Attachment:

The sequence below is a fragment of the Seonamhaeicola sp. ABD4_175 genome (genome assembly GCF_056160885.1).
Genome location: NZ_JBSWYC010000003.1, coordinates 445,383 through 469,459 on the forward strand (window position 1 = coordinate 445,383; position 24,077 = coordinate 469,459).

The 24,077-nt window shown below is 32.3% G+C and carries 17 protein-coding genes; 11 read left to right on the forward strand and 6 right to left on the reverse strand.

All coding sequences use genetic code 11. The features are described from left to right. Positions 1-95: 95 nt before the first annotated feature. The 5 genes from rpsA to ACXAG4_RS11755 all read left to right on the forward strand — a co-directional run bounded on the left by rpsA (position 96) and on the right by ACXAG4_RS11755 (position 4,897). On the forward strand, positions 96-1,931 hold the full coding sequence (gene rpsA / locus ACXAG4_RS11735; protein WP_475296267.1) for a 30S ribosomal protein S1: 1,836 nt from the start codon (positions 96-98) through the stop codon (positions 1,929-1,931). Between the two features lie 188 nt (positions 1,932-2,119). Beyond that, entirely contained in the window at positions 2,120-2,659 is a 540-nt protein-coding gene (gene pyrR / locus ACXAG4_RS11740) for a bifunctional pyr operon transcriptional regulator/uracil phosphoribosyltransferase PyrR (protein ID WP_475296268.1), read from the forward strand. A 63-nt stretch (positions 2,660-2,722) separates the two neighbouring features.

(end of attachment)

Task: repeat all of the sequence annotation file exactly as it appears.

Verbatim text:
The sequence below is a fragment of the Seonamhaeicola sp. ABD4_175 genome (genome assembly GCF_056160885.1).
Genome location: NZ_JBSWYC010000003.1, coordinates 445,383 through 469,459 on the forward strand (window position 1 = coordinate 445,383; position 24,077 = coordinate 469,459).

The 24,077-nt window shown below is 32.3% G+C and carries 17 protein-coding genes; 11 read left to right on the forward strand and 6 right to left on the reverse strand.

All coding sequences use genetic code 11. The features are described from left to right. Positions 1-95: 95 nt before the first annotated feature. The 5 genes from rpsA to ACXAG4_RS11755 all read left to right on the forward strand — a co-directional run bounded on the left by rpsA (position 96) and on the right by ACXAG4_RS11755 (position 4,897). On the forward strand, positions 96-1,931 hold the full coding sequence (gene rpsA / locus ACXAG4_RS11735; protein WP_475296267.1) for a 30S ribosomal protein S1: 1,836 nt from the start codon (positions 96-98) through the stop codon (positions 1,929-1,931). Between the two features lie 188 nt (positions 1,932-2,119). Beyond that, entirely contained in the window at positions 2,120-2,659 is a 540-nt protein-coding gene (gene pyrR / locus ACXAG4_RS11740) for a bifunctional pyr operon transcriptional regulator/uracil phosphoribosyltransferase PyrR (protein ID WP_475296268.1), read from the forward strand. A 63-nt stretch (positions 2,660-2,722) separates the two neighbouring features.